Kenya Risks Losing Japan Coffee Market Over Bad Pesticides

Kenya is in danger of losing the Sh1.5 billion Japanese coffee market after Tokyo officials raised a red flag over the use of non-recommended pesticides in the produce.

According to the Japanese, samples of Kenyan coffee were found to contain Chlorpyrifos, an active ingredient found in insecticides that is not recommended for use in coffee.

According to the authorities, they detected 0.06 parts per million in the coffee sampled, which was higher than the required minimum of 0.05 percent.

Japan is currently Kenya’s sixth largest coffee importer, bringing in Sh1.5 billion in foreign exchange last year.

Kenya Plant Health Inspectorate Service (Kephis) managing director Theophilus Mutui confirmed that the Japanese authority found high levels of the said chemical in a coffee sample.

“Japan found that the levels exceeded the required minimum as set by the Japanese authorities and this is an issue of concern to us,” said Prof Mutui.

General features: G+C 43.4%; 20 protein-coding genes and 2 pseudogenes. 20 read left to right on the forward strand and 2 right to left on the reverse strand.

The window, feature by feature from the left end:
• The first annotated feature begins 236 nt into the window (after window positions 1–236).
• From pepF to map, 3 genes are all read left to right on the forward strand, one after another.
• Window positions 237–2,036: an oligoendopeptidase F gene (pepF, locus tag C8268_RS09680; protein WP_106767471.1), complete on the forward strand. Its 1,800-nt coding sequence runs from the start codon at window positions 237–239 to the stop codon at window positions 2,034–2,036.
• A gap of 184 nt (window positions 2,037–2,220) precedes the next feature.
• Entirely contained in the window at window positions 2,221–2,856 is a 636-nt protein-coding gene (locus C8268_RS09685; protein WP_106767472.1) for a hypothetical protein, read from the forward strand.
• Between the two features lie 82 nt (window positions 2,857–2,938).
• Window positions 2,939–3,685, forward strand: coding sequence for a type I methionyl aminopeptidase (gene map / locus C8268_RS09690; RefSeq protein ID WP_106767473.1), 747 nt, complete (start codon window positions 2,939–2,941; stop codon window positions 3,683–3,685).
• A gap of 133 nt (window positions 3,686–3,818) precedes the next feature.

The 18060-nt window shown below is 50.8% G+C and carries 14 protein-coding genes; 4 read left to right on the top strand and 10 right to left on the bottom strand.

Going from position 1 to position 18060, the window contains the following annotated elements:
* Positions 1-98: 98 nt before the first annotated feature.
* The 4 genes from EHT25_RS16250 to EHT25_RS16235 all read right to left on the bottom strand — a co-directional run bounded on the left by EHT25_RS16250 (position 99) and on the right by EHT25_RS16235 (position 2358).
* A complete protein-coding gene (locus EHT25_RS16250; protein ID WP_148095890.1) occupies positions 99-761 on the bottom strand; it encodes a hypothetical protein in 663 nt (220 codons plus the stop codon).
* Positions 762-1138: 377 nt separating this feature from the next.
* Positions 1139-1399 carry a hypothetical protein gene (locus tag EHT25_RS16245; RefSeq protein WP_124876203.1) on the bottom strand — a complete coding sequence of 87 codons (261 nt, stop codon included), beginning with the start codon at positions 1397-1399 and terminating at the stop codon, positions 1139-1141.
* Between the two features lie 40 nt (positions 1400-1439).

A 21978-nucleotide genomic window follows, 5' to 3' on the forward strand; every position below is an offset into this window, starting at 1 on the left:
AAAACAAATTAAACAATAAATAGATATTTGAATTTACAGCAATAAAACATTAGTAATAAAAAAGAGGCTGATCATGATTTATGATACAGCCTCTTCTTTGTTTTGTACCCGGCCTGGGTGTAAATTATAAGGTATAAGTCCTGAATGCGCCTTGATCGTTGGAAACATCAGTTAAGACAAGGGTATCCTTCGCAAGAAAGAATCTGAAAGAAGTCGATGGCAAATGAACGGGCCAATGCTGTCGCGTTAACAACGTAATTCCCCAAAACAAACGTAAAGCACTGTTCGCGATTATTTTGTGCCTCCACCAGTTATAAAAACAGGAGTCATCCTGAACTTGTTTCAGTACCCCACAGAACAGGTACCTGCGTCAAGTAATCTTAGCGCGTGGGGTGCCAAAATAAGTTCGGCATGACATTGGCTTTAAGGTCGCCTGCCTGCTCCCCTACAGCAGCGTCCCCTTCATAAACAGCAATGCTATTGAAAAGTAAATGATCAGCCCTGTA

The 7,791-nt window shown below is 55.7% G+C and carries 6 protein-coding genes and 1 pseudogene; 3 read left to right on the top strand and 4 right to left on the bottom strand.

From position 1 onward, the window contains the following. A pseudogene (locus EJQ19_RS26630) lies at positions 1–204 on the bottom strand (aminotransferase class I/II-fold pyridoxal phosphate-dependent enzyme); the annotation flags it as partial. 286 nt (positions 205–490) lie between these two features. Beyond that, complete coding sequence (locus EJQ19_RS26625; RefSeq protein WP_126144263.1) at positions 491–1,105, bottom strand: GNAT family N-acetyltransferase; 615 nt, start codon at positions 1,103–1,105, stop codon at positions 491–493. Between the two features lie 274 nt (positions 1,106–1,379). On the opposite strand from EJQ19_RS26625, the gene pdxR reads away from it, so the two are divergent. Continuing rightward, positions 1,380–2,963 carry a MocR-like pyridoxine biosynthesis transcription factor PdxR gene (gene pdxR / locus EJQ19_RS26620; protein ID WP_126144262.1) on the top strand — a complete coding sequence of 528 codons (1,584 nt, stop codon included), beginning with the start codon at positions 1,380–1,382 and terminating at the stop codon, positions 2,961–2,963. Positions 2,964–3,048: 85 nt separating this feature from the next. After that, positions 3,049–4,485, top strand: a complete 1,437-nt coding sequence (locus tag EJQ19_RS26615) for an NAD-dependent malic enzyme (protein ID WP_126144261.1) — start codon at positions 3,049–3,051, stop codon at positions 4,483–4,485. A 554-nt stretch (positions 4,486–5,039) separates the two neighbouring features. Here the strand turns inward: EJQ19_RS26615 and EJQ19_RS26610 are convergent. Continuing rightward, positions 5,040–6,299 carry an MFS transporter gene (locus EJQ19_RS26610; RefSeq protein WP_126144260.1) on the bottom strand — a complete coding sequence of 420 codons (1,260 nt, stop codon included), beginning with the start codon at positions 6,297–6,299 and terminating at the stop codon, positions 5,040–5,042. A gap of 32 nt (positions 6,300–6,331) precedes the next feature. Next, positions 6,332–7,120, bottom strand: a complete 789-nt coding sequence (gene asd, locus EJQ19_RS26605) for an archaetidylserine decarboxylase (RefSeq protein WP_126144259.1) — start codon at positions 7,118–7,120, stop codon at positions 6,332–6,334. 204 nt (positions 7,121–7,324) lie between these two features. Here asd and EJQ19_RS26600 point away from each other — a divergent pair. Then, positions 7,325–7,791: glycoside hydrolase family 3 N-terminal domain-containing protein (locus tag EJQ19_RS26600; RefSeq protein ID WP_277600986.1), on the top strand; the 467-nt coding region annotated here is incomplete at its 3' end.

The Japanese Ministry of Health, Labour, and Welfare now wants all coffee growers in Kenya, as well as fresh bean exporters, to conduct voluntary tests at warehouses and during product packaging.

Prof Mutui stated that the coffee was sampled from one of the largest exporters who had shipped a shipment to the Asian country.

Japan has increased the compliance checks for Kenyan coffee from around 10% to 30%, requiring exporters to incur significant costs in testing the consignments.

Prof Mutui stated that a high level of checks increases the likelihood of interceptions because more consignments may be flagged for exceeding the set limits.

According to the CEO, all relevant state agencies must work together to educate farmers on proper pesticide use in order to meet the standards set by importing countries.

South Korea banned Kenyan coffee in 2020 due to high levels of the chemical ochratoxin, which exceeded the allowable minimum, resulting in rejection at the two countries’ border points.

The Kenya Coffee Producers Association wants the government to address the problem, arguing that it could harm other importing countries as well.

“The flagging of Kenyan coffee by the key markets due to high levels of contamination does not augur well for the sector. The government has to move fast in addressing this challenge,” said Peter Gikonyo, the association’s chairperson.